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Question about ferrite core material and common mode RF Reduction.




 
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Author Topic: Question about ferrite core material and common mode RF Reduction.  (Read 541 times)
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WA2SQQ
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« on: January 28, 2019, 01:02:23 PM »

I’m making two coaxial chokes for a 160m antenna. I found two cores that are suitable, each using a different “mix”. The type 77 states that is has an AL value of 3155. The type “J” states an AL value of 6845. Both have the same suggested frequency operating range. Am I correct that the type J with the higher AL rating should provide more attenuation to common mode RF?
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W1ITT
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« Reply #1 on: January 28, 2019, 01:08:11 PM »

This may have been posted here previously, but if so it bears repeating.  The author just finished a revision in the last few weeks, with more information.  It's the comprehensive work on chokes, ferrites and methods to keep RF where it belongs.

http://www.audiosystemsgroup.com/RFI-Ham.pdf
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WA2SQQ
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« Reply #2 on: January 28, 2019, 03:02:29 PM »

I've read the document, but it does not get into a specific mention of the AL rating. I'm thinking, the higher the AL rating, the higher the attainable inductance for a given number of turns. Just trying to verify this.
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KK4YY
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« Reply #3 on: January 28, 2019, 06:22:50 PM »

Not an answer to your question, but a comment...
I put an FT-240-77 at the feed point of a 75M full wave loop with as many turns of RG-59 around it as I could neatly fit. My purpose was to reduce common-mode noise, coming from within the building, from reaching the antenna. It reduced the noise from the broadcast band up through 75M quite nicely, even better than I had hoped, about -20dB.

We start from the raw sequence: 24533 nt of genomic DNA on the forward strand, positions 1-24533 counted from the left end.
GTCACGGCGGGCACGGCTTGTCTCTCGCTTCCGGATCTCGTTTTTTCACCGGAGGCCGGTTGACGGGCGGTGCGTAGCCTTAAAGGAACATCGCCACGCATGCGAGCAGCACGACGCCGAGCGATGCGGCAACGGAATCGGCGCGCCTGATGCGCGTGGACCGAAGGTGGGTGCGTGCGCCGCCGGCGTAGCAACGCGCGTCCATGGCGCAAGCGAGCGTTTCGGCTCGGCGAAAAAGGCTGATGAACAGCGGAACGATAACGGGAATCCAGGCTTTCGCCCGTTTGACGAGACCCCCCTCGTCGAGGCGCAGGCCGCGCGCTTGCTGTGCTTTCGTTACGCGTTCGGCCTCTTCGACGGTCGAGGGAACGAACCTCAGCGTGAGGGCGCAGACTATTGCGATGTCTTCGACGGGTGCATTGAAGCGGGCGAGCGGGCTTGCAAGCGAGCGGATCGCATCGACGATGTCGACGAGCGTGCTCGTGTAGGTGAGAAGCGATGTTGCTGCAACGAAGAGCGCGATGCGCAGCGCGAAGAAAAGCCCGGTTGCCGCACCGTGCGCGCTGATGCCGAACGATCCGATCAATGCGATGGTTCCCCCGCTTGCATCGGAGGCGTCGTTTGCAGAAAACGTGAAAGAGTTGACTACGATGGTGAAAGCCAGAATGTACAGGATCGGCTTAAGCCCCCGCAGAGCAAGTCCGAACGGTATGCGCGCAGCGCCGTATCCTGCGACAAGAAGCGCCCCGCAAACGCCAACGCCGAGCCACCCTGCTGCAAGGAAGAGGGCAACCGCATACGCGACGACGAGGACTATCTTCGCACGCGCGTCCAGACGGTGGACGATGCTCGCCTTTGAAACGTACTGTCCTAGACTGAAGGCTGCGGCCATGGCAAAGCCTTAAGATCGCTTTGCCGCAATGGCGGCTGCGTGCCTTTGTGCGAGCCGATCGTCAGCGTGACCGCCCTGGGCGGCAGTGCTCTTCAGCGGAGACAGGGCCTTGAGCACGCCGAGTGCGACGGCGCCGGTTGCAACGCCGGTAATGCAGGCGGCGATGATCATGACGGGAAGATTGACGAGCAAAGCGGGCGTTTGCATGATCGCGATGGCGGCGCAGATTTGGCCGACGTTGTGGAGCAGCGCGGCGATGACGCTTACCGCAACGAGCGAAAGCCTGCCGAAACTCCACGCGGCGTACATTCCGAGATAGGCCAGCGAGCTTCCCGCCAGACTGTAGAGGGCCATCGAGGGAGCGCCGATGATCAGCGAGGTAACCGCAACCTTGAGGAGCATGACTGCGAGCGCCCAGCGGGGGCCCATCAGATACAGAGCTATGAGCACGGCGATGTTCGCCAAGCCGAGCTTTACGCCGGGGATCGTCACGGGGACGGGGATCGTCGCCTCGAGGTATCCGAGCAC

Don
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« Reply #4 on: January 29, 2019, 12:56:08 PM »

Oh ya! I live 2 miles rom WABC (770) 50kw. Never realized how much they raise the ambient noise untuil one night when they went off the air. So you had it at the feedpoint of the loop - how about what the feedline picks up?
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KK4YY
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« Reply #5 on: January 29, 2019, 05:56:03 PM »

I live in a multi-unit building. There are noise sources from within that I cannot control. The coax feed-line, routed through the building, was picking up the nearby EMI. Putting the ferrite at the antenna feed point reduced the noise significantly. Imagine the noise coupling to the outside of the coax and traveling up to the antenna feed-point. There, it makes a quick U-turn and travels down the inside of the coax and into my receiver. Placing the choke at the feed-point was like a 'No U-Turn' sign to the EMI. Wink

You're probably experiencing front-end overload from WABC. You might try a tuned notch filter to reduce the level. Or a 'T' type antenna tuner (C-L-C) to act as a high pass filter. I don't think a ferrite will help with that problem. Grin